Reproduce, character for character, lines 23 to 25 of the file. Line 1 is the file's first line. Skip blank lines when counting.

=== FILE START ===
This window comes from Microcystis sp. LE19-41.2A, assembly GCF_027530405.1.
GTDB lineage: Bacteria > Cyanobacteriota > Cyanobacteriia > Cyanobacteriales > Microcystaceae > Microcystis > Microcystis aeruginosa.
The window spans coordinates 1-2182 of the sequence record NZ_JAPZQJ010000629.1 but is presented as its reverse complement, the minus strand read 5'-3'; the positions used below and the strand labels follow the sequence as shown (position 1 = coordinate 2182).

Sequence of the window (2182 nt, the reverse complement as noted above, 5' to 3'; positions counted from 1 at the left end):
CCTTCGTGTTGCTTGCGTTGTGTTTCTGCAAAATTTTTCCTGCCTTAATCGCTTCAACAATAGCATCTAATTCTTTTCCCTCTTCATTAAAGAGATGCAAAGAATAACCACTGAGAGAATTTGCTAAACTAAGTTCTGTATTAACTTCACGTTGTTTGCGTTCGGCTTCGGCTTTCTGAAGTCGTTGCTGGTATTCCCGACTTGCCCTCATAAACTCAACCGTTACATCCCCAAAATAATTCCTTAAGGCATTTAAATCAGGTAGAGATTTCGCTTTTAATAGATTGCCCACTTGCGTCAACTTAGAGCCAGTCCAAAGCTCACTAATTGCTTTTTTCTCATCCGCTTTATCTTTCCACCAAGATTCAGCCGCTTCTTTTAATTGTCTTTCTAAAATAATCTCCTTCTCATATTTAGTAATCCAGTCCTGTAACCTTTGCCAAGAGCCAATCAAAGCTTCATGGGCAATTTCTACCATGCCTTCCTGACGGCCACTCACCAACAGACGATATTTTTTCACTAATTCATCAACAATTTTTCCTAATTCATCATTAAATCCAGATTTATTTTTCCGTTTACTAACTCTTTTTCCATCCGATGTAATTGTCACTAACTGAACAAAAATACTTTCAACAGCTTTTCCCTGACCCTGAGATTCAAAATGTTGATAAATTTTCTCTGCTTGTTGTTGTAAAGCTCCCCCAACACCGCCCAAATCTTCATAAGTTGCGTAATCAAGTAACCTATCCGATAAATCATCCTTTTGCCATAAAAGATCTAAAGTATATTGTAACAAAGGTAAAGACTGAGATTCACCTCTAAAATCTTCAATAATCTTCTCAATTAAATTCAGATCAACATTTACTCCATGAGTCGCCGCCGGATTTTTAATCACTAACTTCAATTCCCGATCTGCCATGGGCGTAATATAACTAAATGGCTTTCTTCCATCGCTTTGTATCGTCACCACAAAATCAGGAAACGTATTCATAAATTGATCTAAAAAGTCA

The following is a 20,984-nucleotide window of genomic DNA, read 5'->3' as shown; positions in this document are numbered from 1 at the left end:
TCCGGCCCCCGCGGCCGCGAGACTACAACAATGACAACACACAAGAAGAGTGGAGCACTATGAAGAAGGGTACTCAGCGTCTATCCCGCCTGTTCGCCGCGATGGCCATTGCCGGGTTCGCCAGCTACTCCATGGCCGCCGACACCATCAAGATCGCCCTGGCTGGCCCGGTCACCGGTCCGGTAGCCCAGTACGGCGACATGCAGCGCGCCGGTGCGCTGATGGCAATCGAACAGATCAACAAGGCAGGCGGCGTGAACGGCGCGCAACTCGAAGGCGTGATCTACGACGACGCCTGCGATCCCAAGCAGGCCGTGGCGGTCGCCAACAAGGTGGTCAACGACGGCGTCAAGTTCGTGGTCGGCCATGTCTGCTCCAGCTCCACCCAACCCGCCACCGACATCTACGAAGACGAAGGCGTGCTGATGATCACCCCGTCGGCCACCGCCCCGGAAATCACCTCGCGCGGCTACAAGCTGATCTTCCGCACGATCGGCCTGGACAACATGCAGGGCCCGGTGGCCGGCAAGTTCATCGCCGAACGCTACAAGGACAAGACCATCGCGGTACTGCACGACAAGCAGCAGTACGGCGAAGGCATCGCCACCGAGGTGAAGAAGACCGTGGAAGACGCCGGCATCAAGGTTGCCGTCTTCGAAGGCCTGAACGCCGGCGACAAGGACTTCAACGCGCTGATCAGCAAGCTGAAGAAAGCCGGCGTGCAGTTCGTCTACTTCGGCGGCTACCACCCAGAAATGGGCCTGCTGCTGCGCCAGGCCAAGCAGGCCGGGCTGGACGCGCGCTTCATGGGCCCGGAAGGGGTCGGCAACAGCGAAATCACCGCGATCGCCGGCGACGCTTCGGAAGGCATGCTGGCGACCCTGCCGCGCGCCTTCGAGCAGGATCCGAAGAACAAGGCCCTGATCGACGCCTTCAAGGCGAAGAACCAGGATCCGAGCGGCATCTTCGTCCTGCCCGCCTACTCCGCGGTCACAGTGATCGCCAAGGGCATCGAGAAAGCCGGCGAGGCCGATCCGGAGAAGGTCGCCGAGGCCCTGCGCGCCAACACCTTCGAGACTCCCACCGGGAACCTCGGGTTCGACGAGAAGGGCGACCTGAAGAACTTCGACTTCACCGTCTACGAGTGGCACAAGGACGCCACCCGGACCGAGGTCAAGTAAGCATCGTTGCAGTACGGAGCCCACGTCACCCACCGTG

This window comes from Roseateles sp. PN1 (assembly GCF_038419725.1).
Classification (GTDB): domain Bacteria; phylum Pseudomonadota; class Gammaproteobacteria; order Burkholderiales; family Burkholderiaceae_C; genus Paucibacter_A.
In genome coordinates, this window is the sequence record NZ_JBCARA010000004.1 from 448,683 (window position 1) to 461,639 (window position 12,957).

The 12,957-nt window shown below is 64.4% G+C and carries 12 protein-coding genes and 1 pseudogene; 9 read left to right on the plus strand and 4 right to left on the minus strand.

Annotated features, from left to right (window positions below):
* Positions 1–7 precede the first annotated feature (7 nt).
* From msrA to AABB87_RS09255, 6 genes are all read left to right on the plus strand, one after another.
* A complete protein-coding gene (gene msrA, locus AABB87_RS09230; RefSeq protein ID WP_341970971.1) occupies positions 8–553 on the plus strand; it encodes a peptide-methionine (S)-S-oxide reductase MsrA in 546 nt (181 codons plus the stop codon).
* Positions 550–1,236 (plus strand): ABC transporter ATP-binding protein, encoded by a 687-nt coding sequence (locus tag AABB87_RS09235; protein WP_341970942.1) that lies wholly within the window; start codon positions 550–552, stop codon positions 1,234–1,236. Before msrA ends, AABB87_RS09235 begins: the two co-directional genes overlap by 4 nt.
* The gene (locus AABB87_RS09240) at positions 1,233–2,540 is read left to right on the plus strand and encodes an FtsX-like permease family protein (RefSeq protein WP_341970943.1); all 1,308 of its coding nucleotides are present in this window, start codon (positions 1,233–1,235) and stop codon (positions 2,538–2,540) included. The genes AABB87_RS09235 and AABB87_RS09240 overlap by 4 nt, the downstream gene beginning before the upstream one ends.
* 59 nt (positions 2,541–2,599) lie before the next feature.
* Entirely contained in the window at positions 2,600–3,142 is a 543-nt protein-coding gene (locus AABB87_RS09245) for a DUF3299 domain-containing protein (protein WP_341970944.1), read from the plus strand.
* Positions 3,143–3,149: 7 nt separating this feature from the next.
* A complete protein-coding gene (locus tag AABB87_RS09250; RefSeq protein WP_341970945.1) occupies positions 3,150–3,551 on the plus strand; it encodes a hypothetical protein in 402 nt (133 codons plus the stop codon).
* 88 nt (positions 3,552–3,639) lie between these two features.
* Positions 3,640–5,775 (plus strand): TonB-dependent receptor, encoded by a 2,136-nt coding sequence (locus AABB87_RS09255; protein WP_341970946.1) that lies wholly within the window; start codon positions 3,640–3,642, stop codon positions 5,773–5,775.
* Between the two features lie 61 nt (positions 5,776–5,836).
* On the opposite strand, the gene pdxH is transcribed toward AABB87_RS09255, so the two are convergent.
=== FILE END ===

* Positions 3,640–5,775 (plus strand): TonB-dependent receptor, encoded by a 2,136-nt coding sequence (locus AABB87_RS09255; protein WP_341970946.1) that lies wholly within the window; start codon positions 3,640–3,642, stop codon positions 5,773–5,775.
* Between the two features lie 61 nt (positions 5,776–5,836).
* On the opposite strand, the gene pdxH is transcribed toward AABB87_RS09255, so the two are convergent.